BLM Cascade-Siskiyou Common Trees and Shrubs Welcome Thank you for visiting Cascade-Siskiyou National Monument (CSNM), a unit of the BLM’s National Conservation Lands. Cascade-Siskiyou National Monument, proclaimed by President Clinton on June 9, 2000, was the first monument established for its biodiversity. The Monument contains five distinct ecoregions in the presidential proclamation: grassland and shrubland (including unusual rosaceous chaparral), Garry and California oak woodlands, juniper scablands, mixed conifer and white fir forests, and wet meadows and riparian forests. In addition, there are areas of old-growth forest which provide required habitat for several species. Conifers Family and Common Name Scientific Name Family Cupressaceae Incense-cedar Western juniper (Calocedrus decurrens) (Juniperus occidentalis) Ponderosa Pine Family Pinaceae Douglas-fir (Pseudotsuga menziesii)* Sugar pine (Pinus lambertiana)* Ponderosa pine (Pinus ponderosa)* Lodgepole pine (Pinus contorta) White fir (Abies concolor)* Shasta red fir (Abies magnifica var. shastensis) Family Taxaceae Pacific yew Douglas-fir (Taxus brevifolia) *components of “mixed conifer forest” CASCADE SISKIYOU Sugar Pine Where are the Communities? • Sugar pine specimens are easy to find at Tub Springs State Wayside. These trees are easy to identify from their huge cones, which can grow to 20 inches long and can weigh up to 4 pounds when green. • Mixed conifer forests transition to mostly white fir at higher elevations in the Monument. Most forests in the Monument are mixed conifer, especially north of Highway 66. • Oak woodlands are common in the Emigrant Creek area and south of Pilot Rock. • Juniper and sagebrush, characteristic of the Great Basin, occur on thin-soiled rock outcroppings such as Boccard Point and Hobart Bluff. The Great Basin eco-region extends into the Monument through the Klamath River gap southeast of the Monument. • Poison oak and Pacific madrone are characteristic of Cascade Foothills and Eastern Siskiyou eco-regions in the north and west end of the Monument, and are not found in the Great Basin or Shasta Valley plant communities to the south and east. National Monument Broadleaf Trees Family Aceraceae Bigleaf maple Rocky Mountain maple Vine maple (Acer macrophyllum) (Acer glabrum) Acer circinatum) Family Betulacaceae White alder (Alnus rhombifolia) Family Cornaceae Dogwood (Cornus ssp.) Family Ericaceae Pacific madrone (Arbutus menziesii) Family Fagaceae Oregon white oak Brewer’s oak California black oak Chinquapin (Quercus garryana) (Quercus garryana brewerii) (Quercus kelloggii) (Chrysolepis chrysophylla) Family Oleaceae Oregon ash (Fraxinus latifolia) Family Salicaceae Black cottonwood Quaking aspen Willows (Populus balsamifera var. trichocarpa) (Populus tremuloide (Salix ssp.) California Black Oak BLM Scientific Name Cascade-Siskiyou Family and Common Name Big Leaf Maple Pacific Madrone Shrubs Family and Common Name Scientific Name Family Anacardiaceae Poison oak (Toxicodendron diversilobum) Family Asteraceae Sagebrush Rabbitbrush (Artemisia ssp.) (Ericameria ssp.) Family Berberidaceae Oregon-grape (Mahonia ssp.) Family Caprifolicaceae Blue elderberry Honeysuckle Snowberry (Sambucus mexicana) (Lonicera ssp.) (Symphoricarpos ssp.) R Family Ericaceae Manzanita (Arctostaphylos ssp.) S Family Fagaceae Shrubby golden Chinquapin (Chrysolepis sempervirens) Family Rhamnaceae Wedgeleaf ceanothus Cinnamon bush Blue blossom (Ceanothus cuneatus) S (Ceanothus velutinus) (Ceanothus integerrimus) Family Rosaceae Klamath plum Bitter cherry Western chokecherry Oceanspray Western serviceberry Birchleaf mountain-mahogany Curlyleaf mountain-mahogany Thimbleberry Baldhip rose (Prunus subcordata) R (Prunus emarginata) R (Prunis virginiana) R (Holodiscus discolor) R (Amelanchier alnifolia) R (Cercocarpus betuloides) R (Cercocarpus ledifolius) (Rubus parviflorus) (Rosa gymnocarpa) Poison Oak Manzanita Wedgeleaf ceanothus R = Rosaceous chaparral complex (deciduous, soft leaves, mixed with Oregon white oak) found primarily in the Scotch Creek RNA S = Schlerophyllous chaparral complex (hard leaves, drought-tolerant, evergreen), found throughout the southern end of the Monument in dryer areas. Tree or a Shrub? Trees, often defined as plants with one woody stem that grows at least 15 feet tall, can be divided into two general categories: conifer and broadleaf. Shrubs are woody plants with multiple stems that grow to less than 15 feet tall, but the division between trees and shrubs can be fuzzy. Most of the trees in the CSNM are in mixed conifer forests, but there are many broadleaf trees also. A notable and unusual CSNM plant community is the “rosaceous chaparral,” composed of rose family shrubs and Oregon white oaks and found primarily in the Scotch Creek RNA. NAT I O NAL C O N S E R VAT I O N LAN D S Bureau of Land Management, Medford District Office, 3040 Biddle Road Medford, Ore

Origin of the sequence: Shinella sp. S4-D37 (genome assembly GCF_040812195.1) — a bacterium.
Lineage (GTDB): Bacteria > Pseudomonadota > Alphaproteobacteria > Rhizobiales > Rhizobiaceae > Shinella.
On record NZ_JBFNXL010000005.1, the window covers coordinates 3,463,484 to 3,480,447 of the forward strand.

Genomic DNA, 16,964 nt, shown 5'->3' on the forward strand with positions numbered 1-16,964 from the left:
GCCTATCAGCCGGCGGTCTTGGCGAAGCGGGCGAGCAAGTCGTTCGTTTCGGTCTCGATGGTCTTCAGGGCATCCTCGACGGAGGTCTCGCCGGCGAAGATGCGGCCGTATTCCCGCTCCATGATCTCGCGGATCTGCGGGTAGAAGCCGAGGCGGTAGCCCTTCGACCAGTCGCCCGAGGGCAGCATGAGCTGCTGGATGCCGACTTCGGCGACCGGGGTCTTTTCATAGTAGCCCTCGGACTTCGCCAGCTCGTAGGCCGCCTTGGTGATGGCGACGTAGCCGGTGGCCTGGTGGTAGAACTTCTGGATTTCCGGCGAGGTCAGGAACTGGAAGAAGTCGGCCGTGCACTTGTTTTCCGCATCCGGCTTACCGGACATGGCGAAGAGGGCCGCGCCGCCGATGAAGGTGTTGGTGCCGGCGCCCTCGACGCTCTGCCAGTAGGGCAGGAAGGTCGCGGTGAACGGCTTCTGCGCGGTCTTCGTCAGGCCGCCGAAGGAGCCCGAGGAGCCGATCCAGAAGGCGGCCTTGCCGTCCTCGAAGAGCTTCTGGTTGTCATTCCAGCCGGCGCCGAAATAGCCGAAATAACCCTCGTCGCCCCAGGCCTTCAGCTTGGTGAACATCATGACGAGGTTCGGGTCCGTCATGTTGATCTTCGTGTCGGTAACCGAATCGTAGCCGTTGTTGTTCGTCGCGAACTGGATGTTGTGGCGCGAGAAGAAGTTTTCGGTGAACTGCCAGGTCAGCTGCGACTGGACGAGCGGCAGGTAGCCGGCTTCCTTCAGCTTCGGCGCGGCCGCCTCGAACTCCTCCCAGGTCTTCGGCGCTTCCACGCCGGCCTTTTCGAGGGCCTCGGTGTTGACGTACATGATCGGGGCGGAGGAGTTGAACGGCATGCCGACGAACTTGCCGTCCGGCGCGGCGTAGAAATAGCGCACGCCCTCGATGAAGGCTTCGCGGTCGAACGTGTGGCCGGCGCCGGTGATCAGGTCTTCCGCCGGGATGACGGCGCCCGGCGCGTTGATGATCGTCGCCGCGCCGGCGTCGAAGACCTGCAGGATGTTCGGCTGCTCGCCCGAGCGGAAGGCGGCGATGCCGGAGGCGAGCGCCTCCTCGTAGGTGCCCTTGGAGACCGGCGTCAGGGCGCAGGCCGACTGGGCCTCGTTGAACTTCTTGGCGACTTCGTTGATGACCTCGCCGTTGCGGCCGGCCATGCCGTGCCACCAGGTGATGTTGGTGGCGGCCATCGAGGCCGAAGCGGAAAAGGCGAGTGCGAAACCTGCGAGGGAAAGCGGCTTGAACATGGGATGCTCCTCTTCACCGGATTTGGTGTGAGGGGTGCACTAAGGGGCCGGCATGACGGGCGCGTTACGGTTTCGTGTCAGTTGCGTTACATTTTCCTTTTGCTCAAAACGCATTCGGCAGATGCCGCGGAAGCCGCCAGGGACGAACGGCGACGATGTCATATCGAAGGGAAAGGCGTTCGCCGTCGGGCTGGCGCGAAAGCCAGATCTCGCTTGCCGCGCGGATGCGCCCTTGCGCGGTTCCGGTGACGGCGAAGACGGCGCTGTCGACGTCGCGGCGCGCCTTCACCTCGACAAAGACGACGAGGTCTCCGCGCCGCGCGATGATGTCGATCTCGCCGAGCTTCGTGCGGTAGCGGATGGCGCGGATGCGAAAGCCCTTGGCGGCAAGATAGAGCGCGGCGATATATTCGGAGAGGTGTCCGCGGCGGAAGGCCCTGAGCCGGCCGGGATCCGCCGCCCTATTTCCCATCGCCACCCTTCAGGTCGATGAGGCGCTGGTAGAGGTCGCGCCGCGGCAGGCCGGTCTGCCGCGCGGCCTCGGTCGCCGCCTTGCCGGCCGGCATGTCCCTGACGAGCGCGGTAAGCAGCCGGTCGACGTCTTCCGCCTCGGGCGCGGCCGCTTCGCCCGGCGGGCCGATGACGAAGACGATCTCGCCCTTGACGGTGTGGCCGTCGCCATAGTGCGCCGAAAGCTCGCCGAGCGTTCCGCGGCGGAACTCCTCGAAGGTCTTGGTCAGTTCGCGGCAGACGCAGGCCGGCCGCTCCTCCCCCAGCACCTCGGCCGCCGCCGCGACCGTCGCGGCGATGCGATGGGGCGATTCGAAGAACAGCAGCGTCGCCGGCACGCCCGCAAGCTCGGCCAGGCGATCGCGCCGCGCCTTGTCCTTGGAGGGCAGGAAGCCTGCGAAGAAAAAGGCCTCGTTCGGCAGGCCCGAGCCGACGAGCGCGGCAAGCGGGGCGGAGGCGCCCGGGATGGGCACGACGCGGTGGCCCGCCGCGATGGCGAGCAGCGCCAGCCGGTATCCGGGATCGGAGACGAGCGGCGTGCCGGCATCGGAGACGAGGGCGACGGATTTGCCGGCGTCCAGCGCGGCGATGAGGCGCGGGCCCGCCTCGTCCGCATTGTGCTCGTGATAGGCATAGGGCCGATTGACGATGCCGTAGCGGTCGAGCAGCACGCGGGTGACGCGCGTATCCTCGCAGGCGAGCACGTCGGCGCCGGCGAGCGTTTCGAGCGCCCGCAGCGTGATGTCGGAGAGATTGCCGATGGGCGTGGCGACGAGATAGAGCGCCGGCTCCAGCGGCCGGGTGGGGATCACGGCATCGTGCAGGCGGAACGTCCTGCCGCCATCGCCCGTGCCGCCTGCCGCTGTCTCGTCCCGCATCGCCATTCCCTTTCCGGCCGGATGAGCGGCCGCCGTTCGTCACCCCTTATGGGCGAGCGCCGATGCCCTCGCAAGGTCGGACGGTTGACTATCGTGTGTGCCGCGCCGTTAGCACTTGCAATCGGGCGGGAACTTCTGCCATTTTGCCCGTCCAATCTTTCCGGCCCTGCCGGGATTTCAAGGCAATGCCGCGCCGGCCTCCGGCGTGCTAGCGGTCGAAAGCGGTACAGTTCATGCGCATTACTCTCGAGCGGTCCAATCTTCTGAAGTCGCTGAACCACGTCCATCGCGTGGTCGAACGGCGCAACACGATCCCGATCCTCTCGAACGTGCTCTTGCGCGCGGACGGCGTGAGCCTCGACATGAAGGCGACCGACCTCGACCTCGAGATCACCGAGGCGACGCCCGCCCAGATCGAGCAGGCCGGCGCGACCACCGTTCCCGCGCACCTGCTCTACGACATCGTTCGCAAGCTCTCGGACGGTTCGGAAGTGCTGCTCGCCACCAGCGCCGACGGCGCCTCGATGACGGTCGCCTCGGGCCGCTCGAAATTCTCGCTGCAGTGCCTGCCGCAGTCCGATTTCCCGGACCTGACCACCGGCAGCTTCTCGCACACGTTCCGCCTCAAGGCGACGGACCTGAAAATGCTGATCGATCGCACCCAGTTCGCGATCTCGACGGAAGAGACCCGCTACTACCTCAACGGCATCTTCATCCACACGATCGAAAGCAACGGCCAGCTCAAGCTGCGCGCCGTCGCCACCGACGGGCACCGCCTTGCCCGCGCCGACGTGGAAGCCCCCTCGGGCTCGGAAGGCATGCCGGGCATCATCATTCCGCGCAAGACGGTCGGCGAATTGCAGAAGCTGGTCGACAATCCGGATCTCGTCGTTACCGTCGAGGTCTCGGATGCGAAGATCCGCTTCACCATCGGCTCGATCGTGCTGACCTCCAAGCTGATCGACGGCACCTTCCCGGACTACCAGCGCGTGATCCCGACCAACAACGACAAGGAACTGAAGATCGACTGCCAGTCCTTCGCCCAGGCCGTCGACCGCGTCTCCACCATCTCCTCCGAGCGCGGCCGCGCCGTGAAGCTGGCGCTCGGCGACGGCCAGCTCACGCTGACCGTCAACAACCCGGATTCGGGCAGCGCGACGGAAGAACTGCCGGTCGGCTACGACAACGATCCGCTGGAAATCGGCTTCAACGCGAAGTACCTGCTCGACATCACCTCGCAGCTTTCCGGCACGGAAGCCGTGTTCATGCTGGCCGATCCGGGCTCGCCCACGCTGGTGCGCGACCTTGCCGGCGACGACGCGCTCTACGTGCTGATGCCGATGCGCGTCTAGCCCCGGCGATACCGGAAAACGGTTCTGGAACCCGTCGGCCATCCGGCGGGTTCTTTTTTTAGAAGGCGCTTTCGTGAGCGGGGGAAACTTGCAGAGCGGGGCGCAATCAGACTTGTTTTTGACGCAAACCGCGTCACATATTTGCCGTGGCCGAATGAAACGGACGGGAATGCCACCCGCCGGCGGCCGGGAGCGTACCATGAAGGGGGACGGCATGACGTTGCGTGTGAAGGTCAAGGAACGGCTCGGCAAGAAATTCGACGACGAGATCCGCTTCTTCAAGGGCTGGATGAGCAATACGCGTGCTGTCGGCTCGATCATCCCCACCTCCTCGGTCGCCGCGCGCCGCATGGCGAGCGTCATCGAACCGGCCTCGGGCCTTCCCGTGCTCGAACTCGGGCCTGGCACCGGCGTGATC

CASCADE-SISKIYOU NATIONAL MONUMENT Exploring on CASCADE-SISKIYOU NATIONAL MONUMENT The Bureau of Land Management’s (BLM) Junior Explorer program introduces young explorers like you to the lands and resources the BLM manages. This activity book focuses on the unique geology and biological diversity found within Cascade-Siskiyou National Monument. Rough-Skinned Newt You can work through the activities on your own or invite a sibling, parent, or another adult you know to join you. After you complete the activities, go to page 21 in the book and say the Junior Explorer pledge, sign the certificate, and you’re on your way to exploring and protecting America’s public lands. We hope you have fun exploring and learning about this unique area and the wide variety of plants and animals that call it home. 1 WALK, & PLAY ON DESIGNATED TRAILS. This is helpful in preventing damage to soils needed to grow all the beautiful plants and flowers you see. EVERYTHING ENTHUSIASTICALLY BUT AT A DISTANCE. Remember that Cascade-Siskiyou is home to many unique species and we are the visitors. THE TRAIL. BE KIND AND COURTEOUS TO OTHER HIKERS. The monument is host to more than a hundred thousand visitors each year! That’s a lot of sharing! BE A “PACKER”. IF YOU PACK IT IN - PACK IT OUT. This will help keep the monument clean and beautiful. We love bugs as long as they aren’t litter bugs! THE FLOWERS! LET OTHERS ENJOY THEM AS WELL BY NOT PICKING THEM. Take as many pictures as you want so you can share their beauty . TO DO YOUR PART IN PROTECTING the monument’s biological diversity. This is a very special place where an amazing variety of plants and animals is found. We can all work together to keep it that way. It is fun to share your experiences by taking or drawing pictures, but leaving behind what you find. 2 LEAVE NO TRACE BIGFOOT HAS BEEN DOING IT FOR YEARS You’ve probably heard the words, “be safe, be responsible, be respectful” at school, right? Well, the seven principles of Leave No Trace are very similar. By following these seven simple rules you can help preserve the biodiversity that makes the monument such a special place. The Seven Leave No Trace Principles for Kids • Know Before You Go • Choose the Right Path • Trash Your Trash • Leave What You Find • Be Careful With Fire • Respect Wildlife • Be Kind to Other Visitors To learn more about the Leave No Trace Principles take the LNT interactive online course for kids, go to PEAK Online at https:/lnt.org/teach/peak/peakonline 3 A RECIPE FOR BIODIVERSITY You’re probably wondering, “what is biodiversity?” Well, it is short for biological diversity and is the scientific term for lots of different living things. At Cascade-Siskiyou National Monument, we have an amazing variety of plants and animals! Five different ecoregions come together here. You can think of an ecoregion as a place where certain plants and animals live based on soil-type, temperature, rainfall, and elevation. These five ecoregions are the ingredients in our recipe for biodiversity. • Cascade Range • Great Basin Desert • Sierra Nevada Mountains • Klamath Mountains • Siskiyou Mountains Cascade Range 4 Great Basin Desert Sierra Nevada Mountains Klamath Mountains Siskiyou Mountains BIODIVERSITY WORD SEARCH Listed below are just a few of the plant and animal species that can be found within the monument. Now, see if you can find them! N O R T H E R N G O S H A W K K N T U P P H W S R E D B A N D T R O U T G T F R R R U Z C Y R V F O F D V U F R S T S I M O U N T A I N M A H O G A N Y O S G C T U C R F S R Y E H S N C I X S Q D D K Y G C K A L H L G R E A T G R A Y O W L M H H E W T T R E E F R O G M G M U L Y G S I B Q R T Z G T H B S M R E R G D P S K C L X G E L H Y F L R E G B B L K E A I K A W L K N E E W R P J V R E A A A L N A C E W O P W S L I I W L U A S N R A N D K S H M M I T N E G T R S V F G C M E E B F E N M S U Y A K T I H E I A A A D E E F J F I J E L D K Q U L R R R C N N M A R D O N S K I P P E R D L O O T D E R M A R I P O S A L I L Y K A O U E W K L W J C O L U M B I N E L D M R S R T L I T T L E B R O W N B A T F R A Y Y J E N N Y C R E E K S U C K E R D T Q Q S B O P A C I F I C F I S H E R K R F Y BEAVER JENNY CREEK SUCKER PRICKLY PEAR CACTUS RATTLESNAKE BLACK BEAR KANGAROO RAT REDBAND TROUT LITTLE BROWN BAT ROCK WREN MARIPOSA LILY CHICKADEE MARDON SKIPPER ROUGH-SKINNED NEWT COLUMBINE MOUNTAIN MAHOGANY SAGEBRUSH DOUGLAS FIR NORTHERN GOSHAWK SALAMANDER SCARLET FRITILLARY GREAT GRAY OWL TREEFROG PACIFIC FISHER JUNIPER 5 BIRD IS THE WORD More than 200 bird species have been reported in the monumen